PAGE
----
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About Morning Oregonian. (Portland, Or.) 1861-1937 | View Entire Issue (Dec. 31, 1914)
TnE MORNIXG OEEGOXIAN, THURSDAY, DECEMBER 31, ,1914.
BUT HAVE DOUBTS
Amsterdam Newspaper Thinks
Britain Will "Shelve"-Protest
OTHER NATIONS IGNORED
England Considers Only Oivn Inter
ests, Says Handelsblad and Tijd
y Says Note Has Dropped "Like
Bomb From Sky."
THE HAGUE, via London, Dec tl.
The Dutch papers, while generally
commenting on the American note, vir
tually agree as to the main points
brought ou: in the following editorial
expressions in the Amsterdam Alge
'The note sent to England, but in
tended for the powers of the triple
entente, is a remarkable symptom. In
America, as well as in other neutral
countries. the illegal measures taken
egainst American commerce has made
"The note is not intended as a hos
tile act, but is warning and request,
with a detailed resume of the com
plaints of American shippers. The in
tentions of the note are good.
Efficacr Is Doubted.
"It is well that Washington drew
the attention of the British govern
ment to the difficult position of the
neutral shippers. But will the pro
test help? We believe we are justified
In doubting this. As in the case of the
protests of The Netherlands, Sweden,
Denmark and Norway, so this one will
be shelved because England will con
sider above all and above the rights
of neutrals her own interests, which
are that nothing which the Germans
need must be permitted in the way of
traffic. For this the neutral states are
The Amsterdam Tijd says: "It is
Bhown that when its Interests demand
euch a course, Washington acts reso
lutely, regardless of distinction of per
sons. The protest of the note against
the manner in which England wished
to control the seas is proof of this.
Note Like llomb From Sky
"The exchange of memoranda be
tween America and England concern
ing the Ghent centenary is hardly over
when this protest note dropped like a
bomb from the sky. It is superfluous
to point out the great importance of
this step on the part of America in
behalf of neutral trade. With antici
pation we await John Bull's reply.
"Will Washington be satisfied . with
the morsel which Mr. Asquith and Sir
Edward Grey hitherto have placated
email neutral countries when they
voiced timely and humble complaints?"
WARXIXG TAKES SERIOUSLY
British Paper Says American Senti
ment Is Turning From Allies.
LONDON, Dec. 31. The American
note to Great Britain concerning the
" search of American vessels by British
warships is further discussed by the
London morning newspapers today.
The Standard in an editorial warns
the country that the American protest
Is a serious one, and should not be
treated iightheartedly; that the senti
ment in the United States in favor of
the allies is less pronounced than it
was three months ago, and that it is
yielding to a feeling in favor of Ger
many as the under-doij in a fight
against great odds. Therefore, the
newspaper says, if any solution is pos
sible the United States should be met
A suggestion appears in the Morning
Post that a remedy for the grievance of
undue delay in searching vessels would
' be to pass a short act in Parliament
giving the neutral trader the right to
come to a British court p Justice and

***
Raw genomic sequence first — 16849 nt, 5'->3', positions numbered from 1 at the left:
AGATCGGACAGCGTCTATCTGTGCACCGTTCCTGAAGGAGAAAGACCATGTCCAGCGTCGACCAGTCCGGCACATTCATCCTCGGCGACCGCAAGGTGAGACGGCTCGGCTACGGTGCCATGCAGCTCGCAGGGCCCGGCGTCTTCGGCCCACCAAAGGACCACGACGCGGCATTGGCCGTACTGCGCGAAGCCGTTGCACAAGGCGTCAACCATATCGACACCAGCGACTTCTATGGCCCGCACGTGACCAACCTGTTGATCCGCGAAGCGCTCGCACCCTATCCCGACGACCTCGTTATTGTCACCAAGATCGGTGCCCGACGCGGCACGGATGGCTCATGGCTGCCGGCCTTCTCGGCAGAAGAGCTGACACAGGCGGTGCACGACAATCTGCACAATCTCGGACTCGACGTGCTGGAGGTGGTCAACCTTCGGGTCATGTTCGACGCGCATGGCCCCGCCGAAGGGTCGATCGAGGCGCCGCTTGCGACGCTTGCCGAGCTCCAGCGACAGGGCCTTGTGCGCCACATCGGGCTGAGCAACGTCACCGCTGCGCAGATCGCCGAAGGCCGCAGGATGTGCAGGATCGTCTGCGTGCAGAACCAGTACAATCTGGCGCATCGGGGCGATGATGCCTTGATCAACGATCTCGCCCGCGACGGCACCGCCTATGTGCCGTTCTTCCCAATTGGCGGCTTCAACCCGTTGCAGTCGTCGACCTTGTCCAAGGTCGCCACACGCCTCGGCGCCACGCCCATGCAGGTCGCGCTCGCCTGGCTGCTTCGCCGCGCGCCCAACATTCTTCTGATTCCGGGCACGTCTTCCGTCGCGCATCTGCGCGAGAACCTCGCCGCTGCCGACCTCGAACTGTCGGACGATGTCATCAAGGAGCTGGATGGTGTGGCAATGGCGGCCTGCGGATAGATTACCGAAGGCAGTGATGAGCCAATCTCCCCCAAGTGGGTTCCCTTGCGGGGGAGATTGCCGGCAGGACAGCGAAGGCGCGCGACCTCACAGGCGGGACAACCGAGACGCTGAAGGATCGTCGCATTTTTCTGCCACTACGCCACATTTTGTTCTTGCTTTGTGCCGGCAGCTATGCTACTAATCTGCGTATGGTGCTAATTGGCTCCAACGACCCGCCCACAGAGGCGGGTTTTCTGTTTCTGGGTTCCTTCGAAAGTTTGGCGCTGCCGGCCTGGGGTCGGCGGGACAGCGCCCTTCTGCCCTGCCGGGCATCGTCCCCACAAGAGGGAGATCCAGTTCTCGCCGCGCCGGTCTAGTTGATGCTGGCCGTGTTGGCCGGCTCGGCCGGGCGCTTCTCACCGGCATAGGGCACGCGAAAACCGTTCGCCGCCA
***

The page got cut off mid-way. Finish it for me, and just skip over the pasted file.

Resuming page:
toy a process involving a minimum of
delay to claim damages arising from
the detention of his vessel or cargo.
The Morning Post contends editorial
ly that American, copper exporters by
no means have been ruined, declaring
that in September and October, 191S,
they sold 10,000,000 pounds of copper
to Italy, Holland, Norway and Sweden,
end that in the same months in 1914
they sold to the same customers 60,
"We trust," the editorial continues,
"that the British Government will ful
fill the whole letter of the law and give
to President Wilson his full pound of
flesh, but we hope there is enough of
human nature in the Admiralty and the
navy to arrange that all copper im
ports of neutrals and all their Imports,
analagous to that of copper, shall sink
to, and remain at, the normal peace
The Dally Mall says it considers the
question at issue as much one of pro
cedure as of principle. It protests
against getting needlessly excited about
the note and informs Americans that
even from the standpoint of their own
Interests it is relatively not a vital
matter, since far greater questions are
on the anvil. It contends that in the
victory of the allies lies the security
and well being of the United States and
the triumphs of American conceptions
of society and government. The edi
torial concludes with the statement that
the allies are fighting America's battles
as well as their own, "but nevertheless
It will be a good thing to get the awk
ward problem of contraband satisfac
The Times says that within the last
few days London underwriters who are
in close touch with American commerce
have been conferring in an endeavor to
find a modus Vivendi under which the
objects both Great Britain and . the
United States have at heart with regard
to the questions raised in the Ameri
can note could be secured.
Louis Einstein, of New York, who has
held various diplomatic posts under the
United States Government, writes to
the Times suggesting as a solution of
the difficulty that Great Britain should
create a court of claims, where neu
trals could seek redress for injury re
sulting from blockades. He further
proposes that an American lawyer of
recognized standing be appointed by the
British Government as Judge of such
court with a legal adviser to inform
the foreign office of the American
point of view. Mr. Einstein suggests
that men of the type of Joseph H.
Choate and John Bassett Moore, for
mer counselor of the State Department
at Washington, would be suitable.
TARIFF REPORT DEMANDED
Mann Says Protection Is Sore to
Follow Next Election.
WASHINGTON, Dec. 30. Republican
Leader Mann today introduced a reso
lution calling on the House ways and
means committee for a speedy report
on a bill to create a tanrr board.